ASN.1 across revisions

Paul Long Plong at SMITHMICRO.COM
Mon Jun 29 15:43:16 EDT 1998


>From:  Bancroft Scott[SMTP:baos at OSS.COM]
>On Sun, 28 Jun 1998, Paul Long wrote:
>> So, Bancroft, are you saying that it would be an error if FooGone,
>> below, were encoded where Foo was called for?
>>     Foo ::= SEQUENCE
>>     {
>>         bar                 INTEGER (0..127),
>>         ...,
>>         baz                 INTEGER (0..255) OPTIONAL,
>>         integrityCheckValue ICV OPTIONAL,
>>         importantExtension  SomeType OPTIONAL,
>>         criticalExtension   OtherType
>>     }
>>     FooGone ::= SEQUENCE
>>     {
>>         bar                 INTEGER (0..127),
>>         ...,
>>         baz                 INTEGER (0..255) OPTIONAL,
>>         integrityCheckValue ICV OPTIONAL,
>>         importantExtension  SomeType OPTIONAL
>>     }
>X.691:1997 clause 24.14 (X.691:1994 Amd.1 clause "11
>Changes to SEQUENCE") stipulates that if you are originating an encoding
>(i.e., not relaying it) you are required to encode criticalExtension.
Right, that's what I meant. I should have said, "Are you saying that--if
originating the encoding--it would be an error if FooGone were encoded
where Foo was called for?" With this qualification, your answer would
apparently be, "Yes, it would be an error."
>
>> Likewise, are you saying that it would be an error if FooOpt, below,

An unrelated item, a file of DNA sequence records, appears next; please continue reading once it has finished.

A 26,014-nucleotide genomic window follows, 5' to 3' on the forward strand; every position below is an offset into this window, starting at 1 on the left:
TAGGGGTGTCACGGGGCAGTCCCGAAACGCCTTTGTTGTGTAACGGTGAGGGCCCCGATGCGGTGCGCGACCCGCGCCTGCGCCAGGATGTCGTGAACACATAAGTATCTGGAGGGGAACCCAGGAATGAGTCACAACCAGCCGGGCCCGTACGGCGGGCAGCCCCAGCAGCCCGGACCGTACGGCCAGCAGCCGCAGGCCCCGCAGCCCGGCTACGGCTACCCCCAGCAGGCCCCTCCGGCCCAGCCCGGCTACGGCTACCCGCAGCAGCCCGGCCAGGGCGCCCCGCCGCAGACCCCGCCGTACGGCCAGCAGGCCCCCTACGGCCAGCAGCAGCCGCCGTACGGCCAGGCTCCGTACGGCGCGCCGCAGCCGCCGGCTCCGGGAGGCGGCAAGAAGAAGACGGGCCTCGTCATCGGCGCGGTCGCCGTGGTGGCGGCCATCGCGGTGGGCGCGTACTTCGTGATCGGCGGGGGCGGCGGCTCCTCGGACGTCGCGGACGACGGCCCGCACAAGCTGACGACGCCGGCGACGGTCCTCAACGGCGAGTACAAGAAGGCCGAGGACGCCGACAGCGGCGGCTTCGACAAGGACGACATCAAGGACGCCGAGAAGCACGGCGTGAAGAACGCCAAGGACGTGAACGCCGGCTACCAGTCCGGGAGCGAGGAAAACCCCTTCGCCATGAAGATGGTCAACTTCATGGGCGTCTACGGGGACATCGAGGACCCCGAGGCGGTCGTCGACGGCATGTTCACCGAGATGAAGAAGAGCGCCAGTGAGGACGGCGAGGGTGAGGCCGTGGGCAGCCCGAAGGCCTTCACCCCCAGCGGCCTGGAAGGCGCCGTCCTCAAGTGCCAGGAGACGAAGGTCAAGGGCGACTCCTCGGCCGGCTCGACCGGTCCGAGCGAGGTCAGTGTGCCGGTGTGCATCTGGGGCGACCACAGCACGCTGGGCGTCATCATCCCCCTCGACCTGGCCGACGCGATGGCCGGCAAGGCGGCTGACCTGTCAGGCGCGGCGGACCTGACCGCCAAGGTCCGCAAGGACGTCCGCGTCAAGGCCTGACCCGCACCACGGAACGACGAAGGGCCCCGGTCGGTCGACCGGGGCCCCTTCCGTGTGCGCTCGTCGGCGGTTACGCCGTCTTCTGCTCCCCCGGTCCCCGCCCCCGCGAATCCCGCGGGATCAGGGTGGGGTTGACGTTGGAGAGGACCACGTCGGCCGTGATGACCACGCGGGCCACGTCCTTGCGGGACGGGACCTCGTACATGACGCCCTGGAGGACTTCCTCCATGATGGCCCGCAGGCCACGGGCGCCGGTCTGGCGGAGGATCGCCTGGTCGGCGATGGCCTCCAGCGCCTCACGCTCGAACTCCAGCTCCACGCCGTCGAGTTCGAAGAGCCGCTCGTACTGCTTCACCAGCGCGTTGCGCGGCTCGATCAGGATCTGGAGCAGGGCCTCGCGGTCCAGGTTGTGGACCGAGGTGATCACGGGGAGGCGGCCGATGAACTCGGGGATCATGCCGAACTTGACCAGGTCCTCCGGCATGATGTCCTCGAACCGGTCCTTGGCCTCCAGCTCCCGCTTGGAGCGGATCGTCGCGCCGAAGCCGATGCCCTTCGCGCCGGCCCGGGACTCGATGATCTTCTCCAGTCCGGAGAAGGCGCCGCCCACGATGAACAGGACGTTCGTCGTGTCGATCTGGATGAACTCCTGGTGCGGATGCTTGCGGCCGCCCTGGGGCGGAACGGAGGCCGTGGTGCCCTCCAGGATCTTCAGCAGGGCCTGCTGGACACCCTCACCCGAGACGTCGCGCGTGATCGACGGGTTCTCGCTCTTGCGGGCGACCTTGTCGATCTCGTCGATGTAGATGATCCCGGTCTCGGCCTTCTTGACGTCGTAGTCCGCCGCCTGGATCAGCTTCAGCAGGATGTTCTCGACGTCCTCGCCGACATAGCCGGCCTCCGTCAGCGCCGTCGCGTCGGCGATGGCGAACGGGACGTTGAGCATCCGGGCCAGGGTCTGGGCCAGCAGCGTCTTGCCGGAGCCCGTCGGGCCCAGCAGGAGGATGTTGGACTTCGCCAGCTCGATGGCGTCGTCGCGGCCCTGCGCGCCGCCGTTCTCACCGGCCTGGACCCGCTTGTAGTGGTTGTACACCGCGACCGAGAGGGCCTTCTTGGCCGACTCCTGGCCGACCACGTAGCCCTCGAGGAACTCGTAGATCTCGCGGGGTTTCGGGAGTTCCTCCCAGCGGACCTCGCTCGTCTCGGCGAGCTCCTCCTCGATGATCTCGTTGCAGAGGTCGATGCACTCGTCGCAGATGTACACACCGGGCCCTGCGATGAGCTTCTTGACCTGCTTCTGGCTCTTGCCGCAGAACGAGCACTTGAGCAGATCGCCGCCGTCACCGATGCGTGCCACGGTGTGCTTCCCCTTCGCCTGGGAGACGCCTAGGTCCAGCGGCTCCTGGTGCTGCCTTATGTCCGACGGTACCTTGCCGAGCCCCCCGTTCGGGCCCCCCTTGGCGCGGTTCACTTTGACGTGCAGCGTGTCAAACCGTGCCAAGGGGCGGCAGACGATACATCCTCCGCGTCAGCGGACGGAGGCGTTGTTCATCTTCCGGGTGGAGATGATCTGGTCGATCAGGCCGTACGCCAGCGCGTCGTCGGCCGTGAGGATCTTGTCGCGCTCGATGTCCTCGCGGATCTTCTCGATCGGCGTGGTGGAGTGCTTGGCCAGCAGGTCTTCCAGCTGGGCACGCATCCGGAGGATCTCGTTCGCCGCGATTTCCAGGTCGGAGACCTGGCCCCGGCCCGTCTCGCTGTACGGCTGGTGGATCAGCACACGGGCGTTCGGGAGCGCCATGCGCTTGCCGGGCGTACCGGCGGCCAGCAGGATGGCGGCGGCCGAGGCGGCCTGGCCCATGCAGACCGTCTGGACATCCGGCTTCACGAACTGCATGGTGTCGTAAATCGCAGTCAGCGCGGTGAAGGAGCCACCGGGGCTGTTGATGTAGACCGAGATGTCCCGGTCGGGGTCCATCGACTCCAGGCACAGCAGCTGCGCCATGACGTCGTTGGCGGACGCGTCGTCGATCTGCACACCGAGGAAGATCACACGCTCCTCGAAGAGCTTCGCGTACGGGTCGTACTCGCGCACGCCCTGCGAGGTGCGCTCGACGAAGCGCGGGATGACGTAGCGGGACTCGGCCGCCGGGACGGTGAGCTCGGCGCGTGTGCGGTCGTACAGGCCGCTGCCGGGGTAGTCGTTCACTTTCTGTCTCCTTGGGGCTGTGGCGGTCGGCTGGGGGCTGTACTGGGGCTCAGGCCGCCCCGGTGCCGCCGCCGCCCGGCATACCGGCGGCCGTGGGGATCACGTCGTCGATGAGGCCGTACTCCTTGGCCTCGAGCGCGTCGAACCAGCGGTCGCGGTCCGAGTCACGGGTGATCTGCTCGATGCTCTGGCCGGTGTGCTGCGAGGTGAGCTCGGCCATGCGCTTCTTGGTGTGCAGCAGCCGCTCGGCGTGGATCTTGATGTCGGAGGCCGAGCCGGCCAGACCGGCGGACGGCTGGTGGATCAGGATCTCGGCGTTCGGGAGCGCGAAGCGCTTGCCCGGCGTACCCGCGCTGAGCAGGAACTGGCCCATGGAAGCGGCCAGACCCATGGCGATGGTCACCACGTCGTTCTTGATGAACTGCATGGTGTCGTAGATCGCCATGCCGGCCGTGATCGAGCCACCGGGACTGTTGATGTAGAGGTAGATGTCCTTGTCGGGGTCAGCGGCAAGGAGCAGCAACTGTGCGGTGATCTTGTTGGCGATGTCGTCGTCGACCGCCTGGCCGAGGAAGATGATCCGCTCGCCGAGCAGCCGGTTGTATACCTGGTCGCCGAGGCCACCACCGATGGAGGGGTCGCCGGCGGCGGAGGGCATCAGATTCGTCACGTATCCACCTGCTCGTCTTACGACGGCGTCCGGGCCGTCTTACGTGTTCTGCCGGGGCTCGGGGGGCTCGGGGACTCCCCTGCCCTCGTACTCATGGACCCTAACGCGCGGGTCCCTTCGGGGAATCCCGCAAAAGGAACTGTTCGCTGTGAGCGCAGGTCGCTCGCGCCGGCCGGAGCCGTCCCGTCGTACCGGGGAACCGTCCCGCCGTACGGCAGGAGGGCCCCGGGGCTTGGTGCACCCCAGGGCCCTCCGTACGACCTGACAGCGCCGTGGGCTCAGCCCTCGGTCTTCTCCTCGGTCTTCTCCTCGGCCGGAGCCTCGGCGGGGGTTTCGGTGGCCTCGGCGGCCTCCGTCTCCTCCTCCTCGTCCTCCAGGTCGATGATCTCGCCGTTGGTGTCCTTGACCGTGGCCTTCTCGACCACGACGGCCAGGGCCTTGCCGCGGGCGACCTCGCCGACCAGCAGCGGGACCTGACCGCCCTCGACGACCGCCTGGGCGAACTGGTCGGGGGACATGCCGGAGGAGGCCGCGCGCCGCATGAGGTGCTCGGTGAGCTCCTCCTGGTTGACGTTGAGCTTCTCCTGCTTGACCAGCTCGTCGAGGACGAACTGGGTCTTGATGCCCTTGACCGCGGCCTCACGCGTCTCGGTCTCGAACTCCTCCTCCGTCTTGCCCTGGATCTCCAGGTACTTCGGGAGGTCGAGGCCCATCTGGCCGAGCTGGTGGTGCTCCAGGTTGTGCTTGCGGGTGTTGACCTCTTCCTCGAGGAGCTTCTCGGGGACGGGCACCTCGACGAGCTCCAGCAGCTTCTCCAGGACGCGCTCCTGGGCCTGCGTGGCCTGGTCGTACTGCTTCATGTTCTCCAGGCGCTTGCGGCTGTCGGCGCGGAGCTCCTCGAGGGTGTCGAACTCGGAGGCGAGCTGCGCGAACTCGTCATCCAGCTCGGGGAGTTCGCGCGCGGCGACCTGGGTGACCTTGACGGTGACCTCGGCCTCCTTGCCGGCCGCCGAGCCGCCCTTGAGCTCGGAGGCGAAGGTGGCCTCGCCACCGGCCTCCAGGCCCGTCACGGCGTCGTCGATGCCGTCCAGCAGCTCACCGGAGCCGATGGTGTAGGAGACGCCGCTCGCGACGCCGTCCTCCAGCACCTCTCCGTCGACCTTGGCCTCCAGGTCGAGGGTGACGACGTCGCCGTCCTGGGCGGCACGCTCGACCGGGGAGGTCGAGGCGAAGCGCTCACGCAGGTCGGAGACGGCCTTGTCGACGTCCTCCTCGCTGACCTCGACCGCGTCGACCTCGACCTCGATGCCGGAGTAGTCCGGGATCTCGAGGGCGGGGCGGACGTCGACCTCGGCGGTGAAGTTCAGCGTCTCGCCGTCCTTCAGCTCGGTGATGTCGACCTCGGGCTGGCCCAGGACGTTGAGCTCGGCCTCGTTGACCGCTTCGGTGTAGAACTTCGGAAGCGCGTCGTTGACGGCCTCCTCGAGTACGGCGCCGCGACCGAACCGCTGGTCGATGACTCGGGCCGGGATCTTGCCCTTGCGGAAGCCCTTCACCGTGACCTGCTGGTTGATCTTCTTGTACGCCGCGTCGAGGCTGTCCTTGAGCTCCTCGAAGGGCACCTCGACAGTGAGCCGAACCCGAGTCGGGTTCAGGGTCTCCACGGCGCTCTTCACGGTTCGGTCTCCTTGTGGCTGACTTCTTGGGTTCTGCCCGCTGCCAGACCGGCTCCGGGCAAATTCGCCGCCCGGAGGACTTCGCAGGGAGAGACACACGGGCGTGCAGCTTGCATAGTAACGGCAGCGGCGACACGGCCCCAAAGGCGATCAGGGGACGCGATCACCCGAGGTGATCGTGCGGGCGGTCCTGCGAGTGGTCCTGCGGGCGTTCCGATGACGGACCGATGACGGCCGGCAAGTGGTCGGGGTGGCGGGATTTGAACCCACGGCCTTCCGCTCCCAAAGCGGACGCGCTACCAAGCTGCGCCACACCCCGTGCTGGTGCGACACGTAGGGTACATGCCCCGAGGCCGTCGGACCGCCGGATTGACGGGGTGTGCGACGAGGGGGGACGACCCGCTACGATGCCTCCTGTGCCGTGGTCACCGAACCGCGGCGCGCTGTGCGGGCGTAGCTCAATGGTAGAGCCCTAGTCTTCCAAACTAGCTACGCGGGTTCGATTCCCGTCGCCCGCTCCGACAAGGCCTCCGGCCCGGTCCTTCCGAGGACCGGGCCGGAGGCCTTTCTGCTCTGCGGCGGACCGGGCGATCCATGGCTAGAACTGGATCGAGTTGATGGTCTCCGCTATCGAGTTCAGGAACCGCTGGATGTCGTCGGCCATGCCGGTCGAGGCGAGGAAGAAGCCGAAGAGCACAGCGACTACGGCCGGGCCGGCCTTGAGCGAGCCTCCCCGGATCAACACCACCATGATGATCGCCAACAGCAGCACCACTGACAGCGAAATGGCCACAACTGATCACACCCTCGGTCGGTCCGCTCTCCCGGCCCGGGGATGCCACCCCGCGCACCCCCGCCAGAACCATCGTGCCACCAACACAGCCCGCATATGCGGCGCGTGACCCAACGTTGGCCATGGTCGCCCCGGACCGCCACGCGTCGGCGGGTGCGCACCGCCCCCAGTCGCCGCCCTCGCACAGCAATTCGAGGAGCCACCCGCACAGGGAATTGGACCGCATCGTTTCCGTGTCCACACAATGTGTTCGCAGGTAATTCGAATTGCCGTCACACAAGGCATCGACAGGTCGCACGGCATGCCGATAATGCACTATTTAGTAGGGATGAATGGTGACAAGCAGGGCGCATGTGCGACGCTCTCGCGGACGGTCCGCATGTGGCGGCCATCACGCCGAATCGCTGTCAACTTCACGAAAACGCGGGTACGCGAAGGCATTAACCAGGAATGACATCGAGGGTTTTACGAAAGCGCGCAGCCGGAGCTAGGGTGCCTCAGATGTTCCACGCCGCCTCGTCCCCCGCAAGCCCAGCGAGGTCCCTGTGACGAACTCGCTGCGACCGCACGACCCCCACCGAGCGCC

>> were encoded, without the value of criticalExtension present, in place
>> of Foo, because the extension addition is mandatory in Foo?
>>     FooOpt ::= SEQUENCE
>>     {
>>         bar                 INTEGER (0..127),
>>         ...,
>>         baz                 INTEGER (0..255) OPTIONAL,
>>         integrityCheckValue ICV OPTIONAL,
>>         importantExtension  SomeType OPTIONAL,
>>         criticalExtension   OtherType OPTIONAL
>>     }
>This change to the type is transparent to the communicating peer.  Indeed,
>unless you go out of your to indicate to the encoder whether you are
>originating and encoding it is impossible in ASN.1:1994 for an encoder to
>know whether the absence of criticalExtension is an error.
Hey, I just realized something. When you say, "encoder," you are
referring strictly to the ASN.1 encoder, right? I often think of the
encoder as the larger, "encoding entity," such as an H.323 endpoint,
which usually knows more than the encoder. I think you call this the
"sender."

So if the encoder, using your definition, is presented with FooOpt,
above, and a value is not provided to the encoder for criticalExtension,
the encoder does not, of course, know that this is an error. What I'm
saying is that if the sender, or encoding entity, uses FooOpt in place
of Foo, and the value for criticalExtension is not present, the encoder
is not at fault for producing an encoding, but the sender  is at fault,
because it is not using the prescribed definition of Foo for the version
of the Recommendation of which it is an implementaion and which is
identified in the protocolIdentifier field(s). To look at it from the
other direction, the receiver, or decoding entity, doesn't care whether
the encoder or the sender is at fault--it just knows that the sender is
producing an incorrect encoding.

>it is impossible in ASN.1:1994 for an encoder to
>know whether the absence of criticalExtension is an error.  In ASN.1:1997
>this imprecision is resolved by the use of version brackets.  For example,